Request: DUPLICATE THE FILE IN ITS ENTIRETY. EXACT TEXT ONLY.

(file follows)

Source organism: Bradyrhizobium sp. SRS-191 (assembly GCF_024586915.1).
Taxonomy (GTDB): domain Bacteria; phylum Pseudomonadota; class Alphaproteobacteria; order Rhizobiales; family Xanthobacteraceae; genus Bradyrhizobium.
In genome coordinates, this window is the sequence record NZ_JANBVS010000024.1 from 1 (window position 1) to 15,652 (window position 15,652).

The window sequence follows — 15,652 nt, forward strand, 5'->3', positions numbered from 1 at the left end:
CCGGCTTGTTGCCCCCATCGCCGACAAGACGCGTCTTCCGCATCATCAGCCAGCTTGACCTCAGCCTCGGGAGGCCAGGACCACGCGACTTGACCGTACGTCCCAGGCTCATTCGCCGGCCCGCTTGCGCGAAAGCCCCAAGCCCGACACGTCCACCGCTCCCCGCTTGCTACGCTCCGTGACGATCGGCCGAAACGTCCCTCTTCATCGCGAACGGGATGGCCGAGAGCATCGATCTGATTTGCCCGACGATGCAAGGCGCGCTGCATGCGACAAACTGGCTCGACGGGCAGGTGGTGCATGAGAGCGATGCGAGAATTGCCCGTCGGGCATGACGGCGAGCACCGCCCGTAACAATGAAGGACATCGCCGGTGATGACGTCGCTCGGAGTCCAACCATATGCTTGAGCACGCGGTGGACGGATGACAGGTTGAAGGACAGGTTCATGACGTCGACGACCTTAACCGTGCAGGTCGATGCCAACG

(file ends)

Source organism: Bradyrhizobium sp. SRS-191 (assembly GCF_024586915.1).
Taxonomy (GTDB): domain Bacteria; phylum Pseudomonadota; class Alphaproteobacteria; order Rhizobiales; family Xanthobacteraceae; genus Bradyrhizobium.
In genome coordinates, this window is the sequence record NZ_JANBVS010000024.1 from 1 (window position 1) to 15,652 (window position 15,652).

The window sequence follows — 15,652 nt, forward strand, 5'->3', positions numbered from 1 at the left end:
CCGGCTTGTTGCCCCCATCGCCGACAAGACGCGTCTTCCGCATCATCAGCCAGCTTGACCTCAGCCTCGGGAGGCCAGGACCACGCGACTTGACCGTACGTCCCAGGCTCATTCGCCGGCCCGCTTGCGCGAAAGCCCCAAGCCCGACACGTCCACCGCTCCCCGCTTGCTACGCTCCGTGACGATCGGCCGAAACGTCCCTCTTCATCGCGAACGGGATGGCCGAGAGCATCGATCTGATTTGCCCGACGATGCAAGGCGCGCTGCATGCGACAAACTGGCTCGACGGGCAGGTGGTGCATGAGAGCGATGCGAGAATTGCCCGTCGGGCATGACGGCGAGCACCGCCCGTAACAATGAAGGACATCGCCGGTGATGACGTCGCTCGGAGTCCAACCATATGCTTGAGCACGCGGTGGACGGATGACAGGTTGAAGGACAGGTTCATGACGTCGACGACCTTAACCGTGCAGGTCGATGCCAACG